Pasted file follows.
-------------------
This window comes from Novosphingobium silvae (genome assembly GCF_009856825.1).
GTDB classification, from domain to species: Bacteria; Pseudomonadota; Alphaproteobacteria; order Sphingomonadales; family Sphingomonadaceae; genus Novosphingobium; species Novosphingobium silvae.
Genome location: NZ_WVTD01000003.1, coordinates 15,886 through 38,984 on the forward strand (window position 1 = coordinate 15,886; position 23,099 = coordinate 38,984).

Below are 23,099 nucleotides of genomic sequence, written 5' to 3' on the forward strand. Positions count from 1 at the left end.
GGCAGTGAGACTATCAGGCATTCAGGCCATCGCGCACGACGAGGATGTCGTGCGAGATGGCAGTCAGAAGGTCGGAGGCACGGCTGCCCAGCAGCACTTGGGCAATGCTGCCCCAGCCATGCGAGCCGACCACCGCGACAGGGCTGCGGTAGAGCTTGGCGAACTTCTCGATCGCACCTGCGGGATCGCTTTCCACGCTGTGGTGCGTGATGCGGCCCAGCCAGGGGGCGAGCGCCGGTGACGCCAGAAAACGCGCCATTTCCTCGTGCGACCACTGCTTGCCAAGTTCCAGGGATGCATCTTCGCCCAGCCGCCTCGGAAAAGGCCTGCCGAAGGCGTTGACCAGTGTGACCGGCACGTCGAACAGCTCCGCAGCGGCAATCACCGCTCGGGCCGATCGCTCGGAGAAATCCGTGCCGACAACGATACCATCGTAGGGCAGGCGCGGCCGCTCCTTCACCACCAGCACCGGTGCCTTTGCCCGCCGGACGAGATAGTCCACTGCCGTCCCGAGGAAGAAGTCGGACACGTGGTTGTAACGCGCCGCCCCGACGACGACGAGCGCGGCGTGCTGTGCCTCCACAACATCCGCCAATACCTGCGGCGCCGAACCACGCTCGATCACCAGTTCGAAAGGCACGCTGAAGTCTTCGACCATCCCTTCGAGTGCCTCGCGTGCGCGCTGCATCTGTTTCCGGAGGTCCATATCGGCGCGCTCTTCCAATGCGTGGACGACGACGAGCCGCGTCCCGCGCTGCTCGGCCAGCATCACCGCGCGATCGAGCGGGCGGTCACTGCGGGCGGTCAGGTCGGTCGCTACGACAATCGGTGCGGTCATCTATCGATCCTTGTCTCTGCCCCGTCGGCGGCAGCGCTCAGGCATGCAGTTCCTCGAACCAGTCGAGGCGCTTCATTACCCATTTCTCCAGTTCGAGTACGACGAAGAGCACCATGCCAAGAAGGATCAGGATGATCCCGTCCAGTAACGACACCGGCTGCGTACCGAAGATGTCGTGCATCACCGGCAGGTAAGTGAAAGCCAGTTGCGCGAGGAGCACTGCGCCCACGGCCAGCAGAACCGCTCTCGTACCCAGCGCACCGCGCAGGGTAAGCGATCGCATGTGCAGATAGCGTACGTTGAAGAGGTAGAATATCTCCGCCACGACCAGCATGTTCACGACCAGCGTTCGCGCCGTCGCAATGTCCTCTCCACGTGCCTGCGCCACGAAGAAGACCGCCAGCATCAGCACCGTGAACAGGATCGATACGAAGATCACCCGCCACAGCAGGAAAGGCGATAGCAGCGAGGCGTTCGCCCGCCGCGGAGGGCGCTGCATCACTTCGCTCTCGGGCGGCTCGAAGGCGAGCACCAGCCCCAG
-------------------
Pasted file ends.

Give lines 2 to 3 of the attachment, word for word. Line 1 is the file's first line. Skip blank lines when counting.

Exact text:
GTDB classification, from domain to species: Bacteria; Pseudomonadota; Alphaproteobacteria; order Sphingomonadales; family Sphingomonadaceae; genus Novosphingobium; species Novosphingobium silvae.
Genome location: NZ_WVTD01000003.1, coordinates 15,886 through 38,984 on the forward strand (window position 1 = coordinate 15,886; position 23,099 = coordinate 38,984).